Will these dates be realistic or is there too much hype against reality.
Too many organizations are being asked to lay out funding for "SOA" initiatives that will not bear fruit, only to be looked upon two or three years from now with disdain, as money pits that never delivered their promised potential. (Joining the list with CRM, sales force automation, ERP software, executive information systems) What's troubling in this case is SOA is an even more amorphous term and concept than other more IT-centric projects. We run the risk of having SOA dismissed as a failure.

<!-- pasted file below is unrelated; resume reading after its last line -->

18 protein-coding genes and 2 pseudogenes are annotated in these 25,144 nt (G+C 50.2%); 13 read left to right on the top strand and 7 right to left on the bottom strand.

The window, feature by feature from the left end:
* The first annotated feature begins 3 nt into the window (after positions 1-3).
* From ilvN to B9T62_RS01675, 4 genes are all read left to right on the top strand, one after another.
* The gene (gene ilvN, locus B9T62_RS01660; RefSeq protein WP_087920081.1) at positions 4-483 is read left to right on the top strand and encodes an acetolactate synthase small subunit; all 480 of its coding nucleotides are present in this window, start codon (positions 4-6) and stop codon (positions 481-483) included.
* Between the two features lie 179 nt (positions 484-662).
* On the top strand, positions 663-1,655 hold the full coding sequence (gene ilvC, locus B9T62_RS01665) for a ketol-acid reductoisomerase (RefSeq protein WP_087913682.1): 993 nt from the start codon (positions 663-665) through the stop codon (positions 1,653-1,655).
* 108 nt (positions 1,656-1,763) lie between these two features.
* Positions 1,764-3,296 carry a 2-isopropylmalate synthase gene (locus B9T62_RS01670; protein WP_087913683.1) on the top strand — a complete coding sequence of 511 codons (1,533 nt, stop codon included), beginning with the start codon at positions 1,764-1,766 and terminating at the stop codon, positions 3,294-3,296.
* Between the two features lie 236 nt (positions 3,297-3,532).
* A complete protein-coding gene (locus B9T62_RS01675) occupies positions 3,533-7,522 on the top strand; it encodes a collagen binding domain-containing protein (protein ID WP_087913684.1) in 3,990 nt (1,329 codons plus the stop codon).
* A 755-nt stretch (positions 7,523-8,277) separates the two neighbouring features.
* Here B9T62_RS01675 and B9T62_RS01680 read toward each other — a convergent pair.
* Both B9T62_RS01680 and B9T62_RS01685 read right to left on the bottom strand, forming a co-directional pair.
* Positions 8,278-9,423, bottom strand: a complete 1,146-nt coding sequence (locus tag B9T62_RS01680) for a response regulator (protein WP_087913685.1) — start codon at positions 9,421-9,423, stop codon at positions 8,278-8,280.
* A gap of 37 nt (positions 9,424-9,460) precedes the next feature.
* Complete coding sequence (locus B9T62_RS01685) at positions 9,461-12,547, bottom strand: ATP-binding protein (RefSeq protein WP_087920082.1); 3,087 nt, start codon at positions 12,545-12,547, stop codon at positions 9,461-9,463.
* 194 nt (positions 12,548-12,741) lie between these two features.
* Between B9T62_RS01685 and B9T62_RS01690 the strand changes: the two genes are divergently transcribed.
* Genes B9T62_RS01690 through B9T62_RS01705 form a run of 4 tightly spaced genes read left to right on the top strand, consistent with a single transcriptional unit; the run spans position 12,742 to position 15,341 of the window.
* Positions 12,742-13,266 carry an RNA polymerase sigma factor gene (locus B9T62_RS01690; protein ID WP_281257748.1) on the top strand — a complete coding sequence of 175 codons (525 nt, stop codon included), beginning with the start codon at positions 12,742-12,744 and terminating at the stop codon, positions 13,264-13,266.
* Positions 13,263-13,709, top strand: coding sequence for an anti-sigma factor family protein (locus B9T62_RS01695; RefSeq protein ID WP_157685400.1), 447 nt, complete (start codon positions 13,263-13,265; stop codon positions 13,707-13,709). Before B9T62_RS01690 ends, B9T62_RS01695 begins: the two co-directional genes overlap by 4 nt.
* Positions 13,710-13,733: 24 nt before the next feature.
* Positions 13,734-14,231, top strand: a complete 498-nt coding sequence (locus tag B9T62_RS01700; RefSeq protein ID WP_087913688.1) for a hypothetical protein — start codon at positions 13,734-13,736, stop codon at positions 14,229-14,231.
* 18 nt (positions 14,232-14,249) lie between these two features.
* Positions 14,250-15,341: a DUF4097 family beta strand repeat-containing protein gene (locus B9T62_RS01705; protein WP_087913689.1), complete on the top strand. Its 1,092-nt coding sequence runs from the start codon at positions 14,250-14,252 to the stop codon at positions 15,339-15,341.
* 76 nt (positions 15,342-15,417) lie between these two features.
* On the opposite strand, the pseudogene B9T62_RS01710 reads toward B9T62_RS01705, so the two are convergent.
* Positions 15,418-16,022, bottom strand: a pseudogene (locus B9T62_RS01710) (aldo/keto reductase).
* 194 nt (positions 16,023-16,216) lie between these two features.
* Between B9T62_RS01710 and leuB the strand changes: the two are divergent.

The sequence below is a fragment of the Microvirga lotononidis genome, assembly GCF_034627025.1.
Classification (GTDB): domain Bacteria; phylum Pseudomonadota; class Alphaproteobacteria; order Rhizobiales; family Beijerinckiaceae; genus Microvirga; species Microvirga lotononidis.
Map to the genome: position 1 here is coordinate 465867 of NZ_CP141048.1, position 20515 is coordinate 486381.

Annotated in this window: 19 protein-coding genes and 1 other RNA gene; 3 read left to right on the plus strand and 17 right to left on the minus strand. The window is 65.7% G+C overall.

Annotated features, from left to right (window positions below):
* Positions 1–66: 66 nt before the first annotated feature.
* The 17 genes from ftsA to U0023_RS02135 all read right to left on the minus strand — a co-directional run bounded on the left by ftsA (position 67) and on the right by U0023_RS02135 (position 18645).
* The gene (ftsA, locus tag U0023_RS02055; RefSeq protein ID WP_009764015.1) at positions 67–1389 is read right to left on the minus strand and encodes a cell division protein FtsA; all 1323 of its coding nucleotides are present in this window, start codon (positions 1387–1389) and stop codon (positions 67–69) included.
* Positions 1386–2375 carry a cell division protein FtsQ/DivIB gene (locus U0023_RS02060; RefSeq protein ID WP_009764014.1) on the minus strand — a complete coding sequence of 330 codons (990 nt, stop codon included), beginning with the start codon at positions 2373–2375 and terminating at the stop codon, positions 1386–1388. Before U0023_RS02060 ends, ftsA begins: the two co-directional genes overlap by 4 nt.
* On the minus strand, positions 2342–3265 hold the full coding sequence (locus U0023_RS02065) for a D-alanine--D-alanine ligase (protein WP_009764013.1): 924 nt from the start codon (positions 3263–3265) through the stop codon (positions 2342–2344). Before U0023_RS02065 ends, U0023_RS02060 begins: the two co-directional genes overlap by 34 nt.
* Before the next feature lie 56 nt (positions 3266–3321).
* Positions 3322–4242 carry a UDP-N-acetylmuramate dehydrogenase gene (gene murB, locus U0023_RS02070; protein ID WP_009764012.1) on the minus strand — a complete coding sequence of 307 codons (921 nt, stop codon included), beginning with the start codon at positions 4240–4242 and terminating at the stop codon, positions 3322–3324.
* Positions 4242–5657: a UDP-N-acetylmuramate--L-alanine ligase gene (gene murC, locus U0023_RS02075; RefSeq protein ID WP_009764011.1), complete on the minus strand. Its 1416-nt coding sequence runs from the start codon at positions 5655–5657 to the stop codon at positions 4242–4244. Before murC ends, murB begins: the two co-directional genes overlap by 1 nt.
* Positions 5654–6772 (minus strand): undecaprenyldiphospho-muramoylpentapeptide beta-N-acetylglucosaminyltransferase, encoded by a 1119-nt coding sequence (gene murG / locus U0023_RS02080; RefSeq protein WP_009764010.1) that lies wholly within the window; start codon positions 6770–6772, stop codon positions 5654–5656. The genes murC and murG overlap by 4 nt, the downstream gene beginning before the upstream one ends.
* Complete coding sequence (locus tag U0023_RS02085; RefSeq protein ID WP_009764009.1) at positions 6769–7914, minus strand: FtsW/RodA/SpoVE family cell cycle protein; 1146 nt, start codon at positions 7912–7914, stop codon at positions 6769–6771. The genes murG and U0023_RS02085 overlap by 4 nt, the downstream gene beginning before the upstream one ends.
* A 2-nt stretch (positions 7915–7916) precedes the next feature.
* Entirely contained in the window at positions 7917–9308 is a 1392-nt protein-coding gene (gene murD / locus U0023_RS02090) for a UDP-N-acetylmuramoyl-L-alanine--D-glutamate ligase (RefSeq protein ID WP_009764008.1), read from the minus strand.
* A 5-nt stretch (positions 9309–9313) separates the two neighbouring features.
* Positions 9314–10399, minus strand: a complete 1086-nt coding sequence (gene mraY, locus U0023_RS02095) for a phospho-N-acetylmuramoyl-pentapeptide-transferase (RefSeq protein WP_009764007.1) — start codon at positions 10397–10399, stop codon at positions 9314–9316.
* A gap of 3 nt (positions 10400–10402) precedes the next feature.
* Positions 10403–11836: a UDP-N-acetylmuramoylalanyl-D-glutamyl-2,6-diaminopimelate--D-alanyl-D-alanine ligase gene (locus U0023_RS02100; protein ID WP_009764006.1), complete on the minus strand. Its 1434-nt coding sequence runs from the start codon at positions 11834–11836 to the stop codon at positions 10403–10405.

How can we address such perceptions-in-waiting? Education, education, education. Through education about what the building-block standards really do for the business; through targeted, well-focused, specific implementation projects, such as saving development resources through reuse of code that formerly required many hours of development time, or connecting up several back-end legacy systems through a Web-centric interface. And, most of all, SOA needs enlightened management, goaded by an individual taking on an evangelist role inside the organization. SOA can work, but it runs the risk of being derailed by inflated expectations and under-educated management.